A highly significant aspect of this lens construction is that it includes more than one variable-magnification lens group. It is not unusual for modern zoom lenses to feature multiple variable-magnification lens groups for purposes of high magnification and miniaturization. However, more than 50 years ago, at the dawn of the still-camera zoom lens era, Nikon was already developing a prototype lens that would be the forerunner of the modern-day lens using multiple variable-magnification lens groups. The man in charge of the development of the lens dubbed this a "double zoom" construction, since it included two variable-magnification lens groups. Without this construction the NIKKOR Zoom 8.5-25cm would probably have been even larger.
Optical design using a computer
Since high resolution is required of still-camera zoom lenses, proper correction for aberration is essential at every focal length. To this end, aberration-correction design work must be carried out—at least for the minimum, intermediate and maximum focal lengths. In other words, the design of a single zoom lens involves the same amount of effort as the design of several single-focal-length lenses. At the time, the technician in charge of development wrote "Completing the design of a single zoom lens is a rather arduous process."
Part of this process involved solving higher-order equations. At the time it was customary to perform calculations by hand—for example, using logarithmic tables. However, in this instance, manual calculation would have taken a colossal amount of time and would never have yielded the optimal solutions to these equations. Nikon first started using electronic calculators in 1953. Then, in October 1957, it began using the West German-made Zuse II computer, which had been adopted by U.S. and European manufacturers of optical devices. Using this computer, Nikon conducted research, development and design work on wideangle lenses and lenses of large maximum aperture, including the NIKKOR Zoom 8.5-25cm.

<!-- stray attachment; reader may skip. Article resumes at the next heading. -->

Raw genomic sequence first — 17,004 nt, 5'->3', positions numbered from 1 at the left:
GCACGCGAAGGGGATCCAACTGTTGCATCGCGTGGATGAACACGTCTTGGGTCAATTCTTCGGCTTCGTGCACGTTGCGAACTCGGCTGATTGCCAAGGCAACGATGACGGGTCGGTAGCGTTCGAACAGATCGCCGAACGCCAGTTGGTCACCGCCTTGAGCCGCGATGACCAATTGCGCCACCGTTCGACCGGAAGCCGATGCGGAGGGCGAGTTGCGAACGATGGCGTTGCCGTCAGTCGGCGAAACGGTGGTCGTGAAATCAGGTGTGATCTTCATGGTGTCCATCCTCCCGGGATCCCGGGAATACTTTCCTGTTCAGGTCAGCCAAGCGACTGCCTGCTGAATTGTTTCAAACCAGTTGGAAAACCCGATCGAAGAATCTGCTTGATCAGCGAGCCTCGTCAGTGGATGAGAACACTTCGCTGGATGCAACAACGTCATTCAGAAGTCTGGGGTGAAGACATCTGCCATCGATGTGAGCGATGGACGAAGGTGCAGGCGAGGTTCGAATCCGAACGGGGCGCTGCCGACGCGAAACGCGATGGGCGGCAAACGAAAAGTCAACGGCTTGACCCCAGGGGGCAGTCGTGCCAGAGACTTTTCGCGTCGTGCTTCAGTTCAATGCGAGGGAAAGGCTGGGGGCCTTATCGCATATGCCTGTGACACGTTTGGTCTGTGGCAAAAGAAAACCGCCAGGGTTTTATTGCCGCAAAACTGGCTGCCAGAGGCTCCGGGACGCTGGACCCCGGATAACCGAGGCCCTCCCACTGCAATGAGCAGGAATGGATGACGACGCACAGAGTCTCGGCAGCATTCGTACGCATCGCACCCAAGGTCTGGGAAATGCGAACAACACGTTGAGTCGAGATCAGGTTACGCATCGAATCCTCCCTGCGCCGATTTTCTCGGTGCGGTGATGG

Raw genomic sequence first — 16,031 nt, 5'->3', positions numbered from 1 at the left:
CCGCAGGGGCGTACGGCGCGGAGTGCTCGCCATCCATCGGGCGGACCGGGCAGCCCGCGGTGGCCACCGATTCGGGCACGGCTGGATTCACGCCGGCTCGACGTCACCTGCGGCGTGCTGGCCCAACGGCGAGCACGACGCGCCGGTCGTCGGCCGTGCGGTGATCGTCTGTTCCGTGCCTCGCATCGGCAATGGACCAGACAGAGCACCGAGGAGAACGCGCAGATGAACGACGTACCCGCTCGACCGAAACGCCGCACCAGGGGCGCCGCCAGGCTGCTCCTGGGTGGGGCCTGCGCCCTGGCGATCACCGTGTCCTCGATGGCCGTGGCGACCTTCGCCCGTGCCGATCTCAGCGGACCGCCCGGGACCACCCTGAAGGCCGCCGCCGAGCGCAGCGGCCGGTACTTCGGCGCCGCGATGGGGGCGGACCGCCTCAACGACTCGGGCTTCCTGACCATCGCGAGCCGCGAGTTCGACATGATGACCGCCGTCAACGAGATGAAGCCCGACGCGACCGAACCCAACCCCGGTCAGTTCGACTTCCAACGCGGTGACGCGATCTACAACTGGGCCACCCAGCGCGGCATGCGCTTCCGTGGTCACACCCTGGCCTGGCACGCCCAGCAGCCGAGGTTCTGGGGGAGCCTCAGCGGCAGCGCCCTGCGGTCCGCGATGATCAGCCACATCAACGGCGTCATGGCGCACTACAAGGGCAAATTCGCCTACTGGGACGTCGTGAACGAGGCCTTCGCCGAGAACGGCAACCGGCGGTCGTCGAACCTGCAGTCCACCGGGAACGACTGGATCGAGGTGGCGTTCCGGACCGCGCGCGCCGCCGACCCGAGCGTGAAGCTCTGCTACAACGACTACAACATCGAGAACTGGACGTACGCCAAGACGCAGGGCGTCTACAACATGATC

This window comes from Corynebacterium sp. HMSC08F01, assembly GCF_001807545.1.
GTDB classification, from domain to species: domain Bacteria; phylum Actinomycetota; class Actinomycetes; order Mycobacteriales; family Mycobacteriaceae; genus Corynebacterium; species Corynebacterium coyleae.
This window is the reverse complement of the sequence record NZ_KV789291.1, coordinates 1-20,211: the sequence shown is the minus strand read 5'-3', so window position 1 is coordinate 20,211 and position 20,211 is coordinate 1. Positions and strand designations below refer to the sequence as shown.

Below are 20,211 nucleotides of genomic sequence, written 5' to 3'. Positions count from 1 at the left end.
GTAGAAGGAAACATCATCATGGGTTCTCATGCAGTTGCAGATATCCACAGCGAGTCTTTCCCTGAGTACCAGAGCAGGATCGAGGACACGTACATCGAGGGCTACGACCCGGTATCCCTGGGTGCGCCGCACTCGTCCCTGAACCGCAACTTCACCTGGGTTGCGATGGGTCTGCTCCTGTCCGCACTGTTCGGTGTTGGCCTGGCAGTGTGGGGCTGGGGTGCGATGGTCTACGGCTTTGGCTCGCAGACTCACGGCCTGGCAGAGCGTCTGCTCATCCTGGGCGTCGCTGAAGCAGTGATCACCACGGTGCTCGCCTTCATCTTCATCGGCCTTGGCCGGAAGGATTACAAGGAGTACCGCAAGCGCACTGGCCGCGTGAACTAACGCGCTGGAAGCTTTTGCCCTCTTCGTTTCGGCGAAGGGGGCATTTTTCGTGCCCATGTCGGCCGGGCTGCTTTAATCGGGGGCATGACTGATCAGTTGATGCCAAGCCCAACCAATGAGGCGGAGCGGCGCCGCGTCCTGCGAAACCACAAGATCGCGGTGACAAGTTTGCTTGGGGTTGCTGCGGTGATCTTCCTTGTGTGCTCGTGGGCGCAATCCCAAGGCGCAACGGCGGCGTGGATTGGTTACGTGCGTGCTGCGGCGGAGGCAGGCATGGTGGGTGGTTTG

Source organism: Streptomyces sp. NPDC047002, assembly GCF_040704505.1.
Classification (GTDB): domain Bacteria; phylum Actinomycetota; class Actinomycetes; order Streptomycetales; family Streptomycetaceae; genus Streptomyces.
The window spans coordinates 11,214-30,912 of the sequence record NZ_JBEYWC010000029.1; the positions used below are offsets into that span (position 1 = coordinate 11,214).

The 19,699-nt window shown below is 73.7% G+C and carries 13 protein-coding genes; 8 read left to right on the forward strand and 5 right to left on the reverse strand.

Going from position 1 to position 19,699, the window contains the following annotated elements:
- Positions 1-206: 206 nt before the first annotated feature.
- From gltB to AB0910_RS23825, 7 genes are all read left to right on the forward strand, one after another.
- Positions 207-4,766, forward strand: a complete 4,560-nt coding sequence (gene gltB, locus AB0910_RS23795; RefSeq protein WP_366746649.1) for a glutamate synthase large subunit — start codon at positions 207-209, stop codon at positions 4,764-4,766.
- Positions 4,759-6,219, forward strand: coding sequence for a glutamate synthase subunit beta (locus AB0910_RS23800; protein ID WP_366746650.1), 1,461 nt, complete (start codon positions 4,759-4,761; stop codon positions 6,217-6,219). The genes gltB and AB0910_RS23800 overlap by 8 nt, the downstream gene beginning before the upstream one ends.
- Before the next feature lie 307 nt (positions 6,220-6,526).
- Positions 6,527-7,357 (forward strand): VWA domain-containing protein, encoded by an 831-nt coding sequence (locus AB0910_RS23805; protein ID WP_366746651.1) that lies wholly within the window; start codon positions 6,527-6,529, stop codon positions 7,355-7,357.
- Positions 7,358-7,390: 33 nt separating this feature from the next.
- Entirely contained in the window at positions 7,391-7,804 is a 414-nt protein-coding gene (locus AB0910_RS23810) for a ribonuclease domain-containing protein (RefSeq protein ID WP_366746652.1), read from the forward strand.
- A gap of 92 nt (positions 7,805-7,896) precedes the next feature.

A lens popular for its convenience
If a NIKKOR Zoom 8.5-25cm were fitted to a camera, it could serve in place of multiple single-focal-length lenses and would spare the photographer the trouble of changing lenses. Newspapers and other press organizations were most appreciative of this convenience. As a result, the NIKKOR Zoom 8.5-25cm was used extensively by the press—despite the fact that it cost twice as much as the Nikon F itself.
On the first NIKKOR Zoom 8.5-25cm lenses sold, the rotary focus ring and linear zoom ring were operated separately (Image 1). From 1961 onwards, however, the lenses were sold with an integrated focus and zoom ring, and this yielded improved operability (Image 2). The direction the lens moved in to zoom was reversed, so that pulling the zoom ring back toward the camera increased focal length.
In 1969, Nikon launched a model with a maximum aperture of f/4 in any focal length, after improving the optical system. Millimeters, instead of centimeters, were used for the focal length indicator (Image 3).
Establishing the telephoto zoom lens
Nowadays, the standard telephoto zoom lenses sold by lens manufacturers and camera manufacturers such as Nikon have focal length ranges of the order of 70 mm to 300 mm. Photographers make frequent use of focal lengths within this range and both professionals and amateurs alike greatly appreciate being able to take hand-held shots using a zoom lens. The NIKKOR Zoom 8.5-25cm was the first ever zoom lens to boast this focal length range and to achieve this level of usefulness. We hope that photographers will recall the NIKKOR Zoom 8.5-25cm whenever they shoot pictures using a telephoto zoom lens.
Compiled with the cooperation of JCII Camera Museum and Kiitos Corp., Inc.